These numbers are up a bit from the final election night totals.  I pulled them from the Voter registration lists which have been updated with references to those who have voted. These are not official totals.  I presume the increase is due to additional mail in vote arriving and with the provisional votes.  The increase in the number of votes was 8,025 for the full county.  The data I am using is not "official" yet.  The Hamilton County BOE meets today to approve the provisional ballots and certify the results.

2018 overall turnout in Hamilton County was 57.52%.  I unfortunately do not have the same voter file data from 2018 saved to get a full comparison. I do have a comparison of 2020, 2021 and 2022.  This data is more difficult to compare year to year, as turnout has the variation between Presidential, Local, and MidTerm elections. To make up for that I added a measurement of Share of votes to the Share of Registered voters.  This is a totally made up ratio I created, but there are a couple interesting things:

The key takeaways: Gen Z (Zoomers) continues to underperform.  Their share of Registered voters Increased over 2020, which is just based natural aging (turning 18).  The rest of the generations either decreased or remained relatively even (Milliennials had a slight increase.)  Gen Z's share of votes dropped.  Their share of registered voters increased more than any other Generation, but they could not increase their share of votes.  This is insane because that means brand new Gen Z kids took the time to register, but didn't bother to vote.

This failure to vote by Gen Z in HamCo stands out from other reports in other states.  Many are attempting to praise younger voters for participating.  Well, I'm going to dismiss that participation trophy, because they didn't show up. No better can you see where the apathy, ignorance, and misinformation have taken the toll are on the Newly Registered Voters.  In 2022 here are the stats by generation of those with a Registration date in 2022:

5,461 members of Gen Z registered to vote in 2022, but failed to show up and vote in the general election.  That is 56.89% who took time to register to vote this year, but didn't bother to vote.  That is pathetic.  Millennials were on their heals in numbers, but managed to beat out Gen-X on the rate.  No Generation was great on this stat, which demonstrates that outreach to new registrations is something that needs to happen to get people to the polls.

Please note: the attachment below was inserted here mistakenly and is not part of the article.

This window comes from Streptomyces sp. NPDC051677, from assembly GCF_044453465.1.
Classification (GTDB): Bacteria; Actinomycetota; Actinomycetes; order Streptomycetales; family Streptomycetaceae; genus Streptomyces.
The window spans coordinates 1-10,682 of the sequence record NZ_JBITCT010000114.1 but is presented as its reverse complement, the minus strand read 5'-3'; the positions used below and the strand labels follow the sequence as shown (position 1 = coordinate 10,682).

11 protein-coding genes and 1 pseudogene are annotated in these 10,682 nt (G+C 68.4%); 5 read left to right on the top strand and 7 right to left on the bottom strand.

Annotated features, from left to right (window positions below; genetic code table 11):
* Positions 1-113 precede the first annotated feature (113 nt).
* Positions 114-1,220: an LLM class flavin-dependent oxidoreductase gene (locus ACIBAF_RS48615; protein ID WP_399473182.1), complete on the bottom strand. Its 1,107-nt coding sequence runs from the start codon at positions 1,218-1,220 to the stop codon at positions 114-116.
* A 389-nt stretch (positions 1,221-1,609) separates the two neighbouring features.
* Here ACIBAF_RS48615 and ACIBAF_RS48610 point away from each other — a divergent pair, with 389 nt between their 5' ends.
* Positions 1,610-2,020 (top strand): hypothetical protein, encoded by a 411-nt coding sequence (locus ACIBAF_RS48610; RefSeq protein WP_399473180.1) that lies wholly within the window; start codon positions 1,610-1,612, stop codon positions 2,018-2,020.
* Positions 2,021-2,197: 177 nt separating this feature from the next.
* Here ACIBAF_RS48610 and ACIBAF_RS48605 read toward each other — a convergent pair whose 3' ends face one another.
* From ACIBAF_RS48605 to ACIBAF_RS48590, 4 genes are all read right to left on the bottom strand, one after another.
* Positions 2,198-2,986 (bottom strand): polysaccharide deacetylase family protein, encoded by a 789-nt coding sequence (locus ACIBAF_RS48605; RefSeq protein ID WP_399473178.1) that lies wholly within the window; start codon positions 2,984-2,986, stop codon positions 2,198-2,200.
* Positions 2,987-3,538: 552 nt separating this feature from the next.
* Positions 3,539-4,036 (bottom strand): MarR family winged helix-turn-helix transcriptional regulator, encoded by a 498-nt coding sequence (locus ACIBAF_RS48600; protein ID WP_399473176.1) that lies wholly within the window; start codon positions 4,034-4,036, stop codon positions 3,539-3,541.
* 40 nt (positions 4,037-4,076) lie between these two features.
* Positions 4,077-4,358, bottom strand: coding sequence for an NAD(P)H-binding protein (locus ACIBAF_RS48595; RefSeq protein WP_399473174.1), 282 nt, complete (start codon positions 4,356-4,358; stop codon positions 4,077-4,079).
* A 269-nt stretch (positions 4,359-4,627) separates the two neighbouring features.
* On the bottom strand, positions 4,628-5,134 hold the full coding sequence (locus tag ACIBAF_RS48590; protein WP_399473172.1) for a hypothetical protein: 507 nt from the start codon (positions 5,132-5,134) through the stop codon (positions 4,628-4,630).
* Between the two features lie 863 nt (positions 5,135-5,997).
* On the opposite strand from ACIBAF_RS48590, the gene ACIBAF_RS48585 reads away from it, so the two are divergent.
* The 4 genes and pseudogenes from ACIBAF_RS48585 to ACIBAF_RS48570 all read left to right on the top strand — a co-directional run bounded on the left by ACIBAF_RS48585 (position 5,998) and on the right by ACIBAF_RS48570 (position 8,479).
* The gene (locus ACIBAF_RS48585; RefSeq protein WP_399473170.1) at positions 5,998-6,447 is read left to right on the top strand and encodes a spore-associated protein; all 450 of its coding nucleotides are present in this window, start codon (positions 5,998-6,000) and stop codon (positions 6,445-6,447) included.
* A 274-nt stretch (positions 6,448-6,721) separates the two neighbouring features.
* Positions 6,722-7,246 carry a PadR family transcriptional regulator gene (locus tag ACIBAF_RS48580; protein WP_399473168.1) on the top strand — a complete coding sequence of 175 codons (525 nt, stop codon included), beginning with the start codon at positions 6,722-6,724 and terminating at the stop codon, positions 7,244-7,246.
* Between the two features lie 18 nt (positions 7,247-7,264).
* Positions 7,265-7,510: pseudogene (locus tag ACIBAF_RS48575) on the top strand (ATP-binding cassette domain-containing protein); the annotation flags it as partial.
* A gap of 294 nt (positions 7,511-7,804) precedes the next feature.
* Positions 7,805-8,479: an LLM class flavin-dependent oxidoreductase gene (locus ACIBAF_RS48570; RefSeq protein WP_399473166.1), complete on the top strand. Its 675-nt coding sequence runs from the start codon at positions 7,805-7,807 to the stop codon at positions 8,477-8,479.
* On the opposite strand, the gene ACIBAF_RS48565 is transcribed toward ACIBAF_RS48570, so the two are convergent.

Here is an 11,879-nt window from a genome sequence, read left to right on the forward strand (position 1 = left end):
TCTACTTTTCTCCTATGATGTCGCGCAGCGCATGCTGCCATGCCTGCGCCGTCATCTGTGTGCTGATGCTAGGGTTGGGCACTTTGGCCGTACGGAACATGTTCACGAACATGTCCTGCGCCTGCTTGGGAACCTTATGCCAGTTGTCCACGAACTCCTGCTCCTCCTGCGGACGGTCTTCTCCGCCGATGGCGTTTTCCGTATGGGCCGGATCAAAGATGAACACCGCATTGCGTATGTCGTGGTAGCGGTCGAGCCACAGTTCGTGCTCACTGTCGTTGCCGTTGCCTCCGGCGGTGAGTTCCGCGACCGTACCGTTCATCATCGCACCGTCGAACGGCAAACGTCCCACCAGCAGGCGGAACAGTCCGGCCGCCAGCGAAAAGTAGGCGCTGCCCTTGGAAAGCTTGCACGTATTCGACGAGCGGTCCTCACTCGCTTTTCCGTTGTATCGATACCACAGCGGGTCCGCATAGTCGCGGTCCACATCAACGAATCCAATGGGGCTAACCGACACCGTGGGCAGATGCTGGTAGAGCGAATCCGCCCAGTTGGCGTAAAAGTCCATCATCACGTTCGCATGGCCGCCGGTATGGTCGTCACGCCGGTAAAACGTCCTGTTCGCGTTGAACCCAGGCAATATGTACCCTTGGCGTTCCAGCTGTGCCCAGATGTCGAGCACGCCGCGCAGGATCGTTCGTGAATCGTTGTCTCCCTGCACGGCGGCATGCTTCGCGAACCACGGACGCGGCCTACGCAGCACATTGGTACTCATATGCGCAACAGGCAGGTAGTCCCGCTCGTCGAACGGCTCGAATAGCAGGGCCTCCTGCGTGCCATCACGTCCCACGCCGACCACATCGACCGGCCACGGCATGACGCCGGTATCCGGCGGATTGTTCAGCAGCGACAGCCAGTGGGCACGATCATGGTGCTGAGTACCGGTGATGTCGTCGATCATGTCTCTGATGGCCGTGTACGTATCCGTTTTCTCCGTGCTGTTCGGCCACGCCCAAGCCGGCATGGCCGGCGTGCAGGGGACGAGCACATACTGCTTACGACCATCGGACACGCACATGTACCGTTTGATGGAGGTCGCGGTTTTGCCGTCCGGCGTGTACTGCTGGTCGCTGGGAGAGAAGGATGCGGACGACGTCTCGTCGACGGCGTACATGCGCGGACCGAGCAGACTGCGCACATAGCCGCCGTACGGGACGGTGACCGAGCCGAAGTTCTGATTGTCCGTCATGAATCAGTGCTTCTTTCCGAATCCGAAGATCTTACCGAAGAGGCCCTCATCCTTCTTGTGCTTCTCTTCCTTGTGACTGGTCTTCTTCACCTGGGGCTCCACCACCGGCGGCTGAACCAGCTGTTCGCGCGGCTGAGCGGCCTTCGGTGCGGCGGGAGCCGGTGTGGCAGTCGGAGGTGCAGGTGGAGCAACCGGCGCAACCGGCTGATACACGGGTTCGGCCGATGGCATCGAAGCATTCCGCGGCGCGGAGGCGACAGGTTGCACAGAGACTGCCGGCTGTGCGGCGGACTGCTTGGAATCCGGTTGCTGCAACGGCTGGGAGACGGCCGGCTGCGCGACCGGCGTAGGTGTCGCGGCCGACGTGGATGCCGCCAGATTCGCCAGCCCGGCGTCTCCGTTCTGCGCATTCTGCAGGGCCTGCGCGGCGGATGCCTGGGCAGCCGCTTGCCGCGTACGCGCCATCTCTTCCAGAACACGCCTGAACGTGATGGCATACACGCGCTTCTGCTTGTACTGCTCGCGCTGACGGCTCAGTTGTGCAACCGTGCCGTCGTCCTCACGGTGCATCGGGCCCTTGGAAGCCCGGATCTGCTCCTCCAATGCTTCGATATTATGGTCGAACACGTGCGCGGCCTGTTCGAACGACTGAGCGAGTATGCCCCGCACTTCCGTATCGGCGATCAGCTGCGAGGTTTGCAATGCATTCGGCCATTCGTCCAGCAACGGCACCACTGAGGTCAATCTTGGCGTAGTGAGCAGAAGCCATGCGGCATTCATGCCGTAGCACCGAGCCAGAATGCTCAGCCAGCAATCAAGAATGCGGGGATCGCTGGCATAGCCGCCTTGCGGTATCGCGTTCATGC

We need to improve voter turnout and you can't just blame it on other people, those who get registered and don't vote are the ONLY people I am referencing in all of the stats I have put forth here.  Targeting that group is the key to change.  There is not a single way to improve it.  Many steps can be taken:  A national holiday on election day, improved education, improved outreach, better information and less disinformation.  More early voting, easier ways to update your registration and easier ways to update your address on your State ID or Driver's License also will help. None of those alone will do more than individuals getting off their assesses and going to vote EVERY election.

Wednesday, November 09, 2022

How Greg Landsman Defeated Steve Chabot in the Ohio 1st Congressional District

I am sure there are political journalists who will have a few thousands words describing how Greg Landsman defeated Steve Chabot in the Ohio 1st Congressional District.  I can sum it up much quicker. First with a chart:

My take on these numbers is broken down into four reasons why Landsman won:
  1. In the City Landsman was able to increase the Democratic result compared to both 2018 and 2020. This blunted the 9.5% drop in turnout compared to 2018.
  2. The Eastern Hamilton County suburb's Democratic support grew significantly. The chart above shows a narrow loss, but in 2020 and 2018, the Republican candidate got 56% and 55% respectively.  Chabot being a new candidate to most of this portion of the county was one cause for the loss of support for the Republican.  The likely bigger factor is the Republican brand is more and more that of extremism and anti-women. Chabot did nothing to defuse that image. Turnout here matched to Warren County.